"Rock Me a Little While" by Kim Weston, a northern soul classic. Photo: Michael Sveikutis/Flickr
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Tracey Thorn: With music, we often only hear the side of the story told by men

When it comes to music such as northern soul, there is a tendency to regard men as the experts, relegating women’s stories of what it felt like to be there to the status of anecdote.

I settled down the other night to watch a TV documentary on northern soul. It was interesting in many ways, if a little predictable in its format, which mostly consisted of a series of talking heads. But as it went by I couldn’t help noticing that all the talking heads were men. I looked at my watch. Twenty minutes had passed and not a single woman had spoken.

Meanwhile, in the photos and footage of the era that rolled by on the screen, I spied lots of them. There they were, throughout the Sixties and Seventies, dressed up to the nines, heading out for the night or on some dance floor, living for the weekend. And on the soundtrack there they were again, singing at me, the voices to much of the music. The story unfolded, the girls danced and sang, and they looked and sounded glorious. And still the guys did all the talking.

Eventually three women were interviewed in the hour-long programme, for about five minutes in total. I took to Twitter and complained – not furiously, more wearily – and met with a barrage of agreement, a lot of it from women confirming that they, or their older sister, their mum or their aunt, had loved going out dancing at the Twisted Wheel and Wigan Casino, had been part of the northern soul scene while it was happening.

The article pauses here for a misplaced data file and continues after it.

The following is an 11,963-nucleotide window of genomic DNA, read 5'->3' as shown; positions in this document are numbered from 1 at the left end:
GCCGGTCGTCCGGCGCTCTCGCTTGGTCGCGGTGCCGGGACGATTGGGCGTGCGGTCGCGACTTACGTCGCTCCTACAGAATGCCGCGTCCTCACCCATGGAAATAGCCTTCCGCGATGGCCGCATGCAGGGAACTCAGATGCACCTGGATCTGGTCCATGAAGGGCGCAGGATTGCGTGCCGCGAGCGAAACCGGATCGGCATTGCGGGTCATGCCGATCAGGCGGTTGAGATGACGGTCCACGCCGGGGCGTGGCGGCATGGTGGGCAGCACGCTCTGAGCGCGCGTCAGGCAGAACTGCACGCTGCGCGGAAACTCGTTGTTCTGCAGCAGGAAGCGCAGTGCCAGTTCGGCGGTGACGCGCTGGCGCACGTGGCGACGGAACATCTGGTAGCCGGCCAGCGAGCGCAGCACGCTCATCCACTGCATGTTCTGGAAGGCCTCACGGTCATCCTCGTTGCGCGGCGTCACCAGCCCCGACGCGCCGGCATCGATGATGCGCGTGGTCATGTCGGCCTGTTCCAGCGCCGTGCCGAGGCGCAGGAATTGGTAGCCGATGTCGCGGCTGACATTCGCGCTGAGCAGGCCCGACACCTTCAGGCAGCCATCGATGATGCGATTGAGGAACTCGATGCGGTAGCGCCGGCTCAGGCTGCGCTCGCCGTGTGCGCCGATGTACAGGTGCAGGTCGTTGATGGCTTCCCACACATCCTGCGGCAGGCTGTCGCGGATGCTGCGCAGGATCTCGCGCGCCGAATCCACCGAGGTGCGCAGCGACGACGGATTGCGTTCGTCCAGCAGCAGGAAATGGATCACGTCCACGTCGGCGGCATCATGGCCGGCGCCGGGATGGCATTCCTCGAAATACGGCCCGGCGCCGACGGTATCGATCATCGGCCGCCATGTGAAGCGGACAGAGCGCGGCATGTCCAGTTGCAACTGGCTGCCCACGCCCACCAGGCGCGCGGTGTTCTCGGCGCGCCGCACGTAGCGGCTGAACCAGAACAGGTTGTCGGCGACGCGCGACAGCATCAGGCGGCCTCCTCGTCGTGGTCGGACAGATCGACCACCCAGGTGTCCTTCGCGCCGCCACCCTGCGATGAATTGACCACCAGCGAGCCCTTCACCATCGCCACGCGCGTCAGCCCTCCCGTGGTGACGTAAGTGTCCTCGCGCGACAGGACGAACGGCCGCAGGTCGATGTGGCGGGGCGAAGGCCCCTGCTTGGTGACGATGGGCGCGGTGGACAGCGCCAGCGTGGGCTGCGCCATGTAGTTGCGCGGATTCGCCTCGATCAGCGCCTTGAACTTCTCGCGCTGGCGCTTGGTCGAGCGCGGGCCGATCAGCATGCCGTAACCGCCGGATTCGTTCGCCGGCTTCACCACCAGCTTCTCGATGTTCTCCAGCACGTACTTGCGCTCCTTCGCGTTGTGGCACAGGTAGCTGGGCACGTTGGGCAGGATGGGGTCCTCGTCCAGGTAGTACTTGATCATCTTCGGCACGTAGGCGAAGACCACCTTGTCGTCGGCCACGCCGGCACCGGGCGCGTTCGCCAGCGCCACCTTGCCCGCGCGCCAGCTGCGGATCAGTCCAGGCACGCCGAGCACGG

All those girls in the photos and the films, they were real, and I wished that someone had taken the trouble to find them. I wanted to know why they went, what they wore, which records they loved, but no one had thought to ask them.

Admittedly, there’s a lot about the northern soul phenomenon that embodies what we regard as a “male” way of perceiving and interpreting culture. As a music scene, it is as much about rareties, and collecting, and obsessiveness, and the acquiring of esoteric knowledge, as it is about dancing. It seems to represent a particular mindset: that unless you own all the correct records and have them arranged in alphabetical order, your opinion doesn’t count. And as it is often men who catalogue the history of musical genres in such painstaking detail, there is a tendency to regard them as the experts, relegating women’s stories of what it felt like to be there, what it meant, to the status of anecdote. Men have expertise, while women have experiences.

It’s easy to feel intimidated by that. When I was writing my book, Bedsit Disco Queen, I had moments of worrying that I wasn’t sufficiently well informed; that I might get a fact wrong, muddle up a release date or a B-side of some obscure single I claimed to have bought. I feared that my own direct, lived experience of the period and music I was documenting might not be enough.

When most of the voices you hear talking about music are those of men, you can start to doubt your own authority. I had to keep reminding myself that I was trying to write the kind of book that I wanted to read, and that if I was going to complain about there not being enough female versions of pop history, then I couldn’t very well shy away from writing one myself. Too often, women get the message that they are not the experts on any of these things, and that’s a pain.